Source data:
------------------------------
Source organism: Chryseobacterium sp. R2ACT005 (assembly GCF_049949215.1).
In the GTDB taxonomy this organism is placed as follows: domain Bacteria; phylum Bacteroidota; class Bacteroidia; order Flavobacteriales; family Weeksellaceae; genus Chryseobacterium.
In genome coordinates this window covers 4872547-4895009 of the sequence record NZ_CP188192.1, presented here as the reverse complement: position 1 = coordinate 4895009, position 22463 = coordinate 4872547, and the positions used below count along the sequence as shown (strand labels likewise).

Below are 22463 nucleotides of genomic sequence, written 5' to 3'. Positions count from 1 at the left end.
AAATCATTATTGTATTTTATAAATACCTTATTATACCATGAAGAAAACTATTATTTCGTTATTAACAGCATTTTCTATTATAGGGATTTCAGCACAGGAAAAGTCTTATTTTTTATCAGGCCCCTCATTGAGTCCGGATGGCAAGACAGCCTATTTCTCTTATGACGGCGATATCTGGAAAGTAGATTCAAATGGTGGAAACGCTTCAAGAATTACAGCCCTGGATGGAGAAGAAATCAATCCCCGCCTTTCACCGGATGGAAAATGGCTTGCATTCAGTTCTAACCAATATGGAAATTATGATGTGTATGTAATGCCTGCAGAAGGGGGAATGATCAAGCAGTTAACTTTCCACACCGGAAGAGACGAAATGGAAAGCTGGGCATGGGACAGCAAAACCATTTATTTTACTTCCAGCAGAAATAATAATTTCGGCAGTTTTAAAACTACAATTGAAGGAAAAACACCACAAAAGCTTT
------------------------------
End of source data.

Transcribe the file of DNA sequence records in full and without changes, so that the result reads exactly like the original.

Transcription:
Source organism: Chryseobacterium sp. R2ACT005 (assembly GCF_049949215.1).
In the GTDB taxonomy this organism is placed as follows: domain Bacteria; phylum Bacteroidota; class Bacteroidia; order Flavobacteriales; family Weeksellaceae; genus Chryseobacterium.
In genome coordinates this window covers 4872547-4895009 of the sequence record NZ_CP188192.1, presented here as the reverse complement: position 1 = coordinate 4895009, position 22463 = coordinate 4872547, and the positions used below count along the sequence as shown (strand labels likewise).

Below are 22463 nucleotides of genomic sequence, written 5' to 3'. Positions count from 1 at the left end.
AAATCATTATTGTATTTTATAAATACCTTATTATACCATGAAGAAAACTATTATTTCGTTATTAACAGCATTTTCTATTATAGGGATTTCAGCACAGGAAAAGTCTTATTTTTTATCAGGCCCCTCATTGAGTCCGGATGGCAAGACAGCCTATTTCTCTTATGACGGCGATATCTGGAAAGTAGATTCAAATGGTGGAAACGCTTCAAGAATTACAGCCCTGGATGGAGAAGAAATCAATCCCCGCCTTTCACCGGATGGAAAATGGCTTGCATTCAGTTCTAACCAATATGGAAATTATGATGTGTATGTAATGCCTGCAGAAGGGGGAATGATCAAGCAGTTAACTTTCCACACCGGAAGAGACGAAATGGAAAGCTGGGCATGGGACAGCAAAACCATTTATTTTACTTCCAGCAGAAATAATAATTTCGGCAGTTTTAAAACTACAATTGAAGGAAAAACACCACAAAAGCTTT